The next day we did indeed head down to Old Nick’s place in John’s ute, along a baffling series of freeways, tollways, exits and side roads, all, it seemed, taken at a minimum 140kph. Arriving at Nick’s secluded property, I dragged my fingernails out of the dashboard and we went to meet the man.

Old Nick, perhaps unsurprisingly, was a bit of a character, squat, portly, sporting a Santa Claus beard and well-worn overalls. Shuffling out to meet us, he shook my hand, and fielded my questions about the large overhead tanks that stood alongside one of his sheds. Turns out Nick makes his own biodiesel, running a couple of oldish European cars exclusively on used oil from fish and chip shops. Ten points for resourcefulness and sticking it to The Man, then. Nice.

The biodiesel introduction had distracted me for a couple minutes, but when we walked around the back of the house it really hit me. Old Nick was a little bit into his Honda CX’s. By ‘a little bit’, I mean that he had dozens of the things. CX’s, for the newcomers in the room, are Honda’s 500cc (and later, 650cc) ‘flying vee’ bikes, the company’s first ever vee twin, and something of an icon these days. Think of the CX as a shaft-drive, Japanese Moto Guzzi and you’re part way there. They were never a bike to set the world on fire performance-wise, but they sound great, go forever, and have a huge, worldwide cult following. And if the CX has a cult following, that would qualify Old Nick as something of a cult leader.

There were CX’s in bits with grass growing up through the frames. CX Customs under sheets in sheds. Sheds with CX500’s and CX650’s of all kinds in every condition from ‘beyond reasonable salvage’ to ‘showroom.’ Café CX’s and chopped CX’s. Surely this had to be one of the biggest collections in the country? I was gob smacked.

Old Nick rubbed his back, squinted a bit, then looked at John. “So what are you two guys after then, anyhow?”

A bit unhelpfully, John turned to me. “So…what do you want?”

I was embarrassed. Here’s a guy who’d never clapped eyes on me up until ten minutes ago, obviously a real enthusiast, offering me the pick of his bikes. It didn’t feel right. I was stumped, and just stood there, staring.

Nick cocked an eyebrow at me. “Well come on, mate, what do you fancy?”

“I’m really not fussy, it’s just so kind of you, I mean, if you’re offering, just anything at all is fine, honestly.”

Old Nick looked a bit frustrated, and turned back to John. “So what’ll you be riding then?”

John answered “Fireblade,” and when Old Nick gave him a blank look, added “a Honda. Thousand cee cees, late model sports bike. Pretty quick.”

“Righto then, follow me.” With this, Nick shuffled towards the farthest shed, pausing now and then to rub his back. It was obviously giving him a lot of trouble. He stopped at the big steel door and fiddled for an age with a tangle of keys, eventually unlocking the door and asking John and I to heave it open for him. Then Old Nick flicked a switch, and as banks of fluoro lights hummed and flickered to life, said simply “These are the riders. Take your pick.”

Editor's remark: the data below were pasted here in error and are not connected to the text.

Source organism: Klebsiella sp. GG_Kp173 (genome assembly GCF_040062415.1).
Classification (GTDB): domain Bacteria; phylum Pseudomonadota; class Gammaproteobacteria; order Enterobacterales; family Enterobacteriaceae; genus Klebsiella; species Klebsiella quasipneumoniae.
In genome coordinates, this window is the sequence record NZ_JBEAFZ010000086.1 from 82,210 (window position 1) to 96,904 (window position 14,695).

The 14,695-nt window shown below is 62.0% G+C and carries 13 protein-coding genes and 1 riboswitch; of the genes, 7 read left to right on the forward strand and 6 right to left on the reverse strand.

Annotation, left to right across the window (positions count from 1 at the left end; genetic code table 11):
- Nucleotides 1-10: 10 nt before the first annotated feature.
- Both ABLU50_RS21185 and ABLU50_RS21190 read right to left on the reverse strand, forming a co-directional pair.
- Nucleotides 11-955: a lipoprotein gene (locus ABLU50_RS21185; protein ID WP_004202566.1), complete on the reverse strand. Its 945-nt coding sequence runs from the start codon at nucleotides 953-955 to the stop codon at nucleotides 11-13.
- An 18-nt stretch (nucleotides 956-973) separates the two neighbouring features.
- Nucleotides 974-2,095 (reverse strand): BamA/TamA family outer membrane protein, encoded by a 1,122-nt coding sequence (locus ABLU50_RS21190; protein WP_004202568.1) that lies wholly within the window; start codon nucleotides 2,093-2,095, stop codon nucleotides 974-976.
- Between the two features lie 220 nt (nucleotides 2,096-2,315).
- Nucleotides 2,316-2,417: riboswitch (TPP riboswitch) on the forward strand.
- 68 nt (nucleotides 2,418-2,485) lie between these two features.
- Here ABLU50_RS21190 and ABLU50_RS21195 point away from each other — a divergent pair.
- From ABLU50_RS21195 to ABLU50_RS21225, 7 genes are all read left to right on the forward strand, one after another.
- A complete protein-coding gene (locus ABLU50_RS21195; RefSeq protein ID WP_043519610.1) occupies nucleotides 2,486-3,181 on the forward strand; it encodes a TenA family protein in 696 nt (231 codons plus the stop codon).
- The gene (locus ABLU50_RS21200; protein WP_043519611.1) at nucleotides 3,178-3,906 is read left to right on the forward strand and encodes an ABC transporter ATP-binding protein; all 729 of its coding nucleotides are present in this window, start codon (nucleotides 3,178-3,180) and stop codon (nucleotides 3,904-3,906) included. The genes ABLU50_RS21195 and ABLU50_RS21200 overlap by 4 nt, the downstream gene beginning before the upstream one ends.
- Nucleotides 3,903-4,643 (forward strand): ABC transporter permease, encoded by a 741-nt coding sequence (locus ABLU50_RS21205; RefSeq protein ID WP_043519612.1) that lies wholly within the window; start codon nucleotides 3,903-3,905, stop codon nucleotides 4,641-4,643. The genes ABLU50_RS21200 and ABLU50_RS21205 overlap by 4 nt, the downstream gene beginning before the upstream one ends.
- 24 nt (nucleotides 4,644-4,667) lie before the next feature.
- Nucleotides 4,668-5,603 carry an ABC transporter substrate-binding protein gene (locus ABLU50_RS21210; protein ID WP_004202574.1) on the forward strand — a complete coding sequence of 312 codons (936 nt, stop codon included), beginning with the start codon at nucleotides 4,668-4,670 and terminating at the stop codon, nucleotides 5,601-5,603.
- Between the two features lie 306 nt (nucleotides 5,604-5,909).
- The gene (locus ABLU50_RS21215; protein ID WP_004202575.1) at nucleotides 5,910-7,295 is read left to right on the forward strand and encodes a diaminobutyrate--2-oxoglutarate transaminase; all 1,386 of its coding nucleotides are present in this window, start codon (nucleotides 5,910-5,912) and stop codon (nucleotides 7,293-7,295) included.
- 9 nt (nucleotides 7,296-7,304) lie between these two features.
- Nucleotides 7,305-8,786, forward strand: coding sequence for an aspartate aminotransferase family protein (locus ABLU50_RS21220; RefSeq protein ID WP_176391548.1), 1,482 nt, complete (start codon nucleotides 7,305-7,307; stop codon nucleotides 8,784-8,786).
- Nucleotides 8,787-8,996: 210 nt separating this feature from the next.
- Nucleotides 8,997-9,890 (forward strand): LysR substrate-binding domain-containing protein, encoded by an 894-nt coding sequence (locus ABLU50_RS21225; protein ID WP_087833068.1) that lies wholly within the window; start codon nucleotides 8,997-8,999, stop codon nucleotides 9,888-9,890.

Now I know how Howard Carter felt peering into the hole on the door of Tutankhamun’s tomb.

There were about a dozen CX’s lined up. Some Euro 650’s, some neat early 500’s, a Custom … and a 650 Turbo. The man had a 650 Turbo! It sat there looking like a cast extra from Back to The Future, all massive white fairing and huge ‘turbo’ badges. Honda CX650 Turbo’s are rare, collectable bikes. You’re about as likely to stumble on a neat, rideable example as you are to meet Angelina Jolie at the vegetable display in Woollies. It just doesn’t happen.

<img style="border:0;min-height:auto;line-height:100%;outline:none;text-decoration:none;display:inline" height="313" width="417">
The CX650 Turbo. Badges on the exhaust? I guess it was the 80’s, after all…

“Of all of these, I reckon the Custom and the Turbo probably have okay batteries, so they should be good to go”, offered Nick. “What do you like?”

“Well I can’t ride the Turbo, obviously”, I blurted.

“Eh? Haven’t you ever ridden big bikes mate?” Nick seemed puzzled. John was snorting and chuckling.

“Well yeah, but it’s a Turbo. They’re as rare as hen’s teeth!”

Nick was already ambling over to the bike. “Well I guess you could ride the Custom if you really want to”, he said, not looking back.

I cast a quick glance at the brown, high-barred Custom. John was rolling his eyes and shaking his head frantically.“Um, no, actually the Turbo will be fine, thanks.”

The Turbo, as it turns out, wasn’t fine. The battery was in fact knackered. Old Nick declared it a shame, because he reckoned the Turbo was overdue for a run. Fearing that I’d find myself riding the brown Custard, I offered to buy Nick a battery for the Turbo. He looked at me as though I’d offered him the Crown Jewels. And next thing you know we were headed to the local auto accessories shop in a biodiesel powered French car that smelled of French fries. Funny how used cooking oil never really loses its smell. Sitting on the vinyl bench back seat, I crossed my fingers, hoping that the store would have a battery for the Turbo, but telling myself it was a long shot.